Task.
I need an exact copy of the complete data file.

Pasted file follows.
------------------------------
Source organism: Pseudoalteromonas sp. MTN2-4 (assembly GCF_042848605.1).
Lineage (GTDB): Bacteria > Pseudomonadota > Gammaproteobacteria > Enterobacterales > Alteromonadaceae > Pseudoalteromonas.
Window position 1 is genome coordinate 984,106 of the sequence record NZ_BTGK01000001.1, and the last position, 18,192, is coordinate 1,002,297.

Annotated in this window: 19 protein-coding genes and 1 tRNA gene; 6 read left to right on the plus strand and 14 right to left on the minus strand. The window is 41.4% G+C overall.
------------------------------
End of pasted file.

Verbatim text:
Source organism: Pseudoalteromonas sp. MTN2-4 (assembly GCF_042848605.1).
Lineage (GTDB): Bacteria > Pseudomonadota > Gammaproteobacteria > Enterobacterales > Alteromonadaceae > Pseudoalteromonas.
Window position 1 is genome coordinate 984,106 of the sequence record NZ_BTGK01000001.1, and the last position, 18,192, is coordinate 1,002,297.

Annotated in this window: 19 protein-coding genes and 1 tRNA gene; 6 read left to right on the plus strand and 14 right to left on the minus strand. The window is 41.4% G+C overall.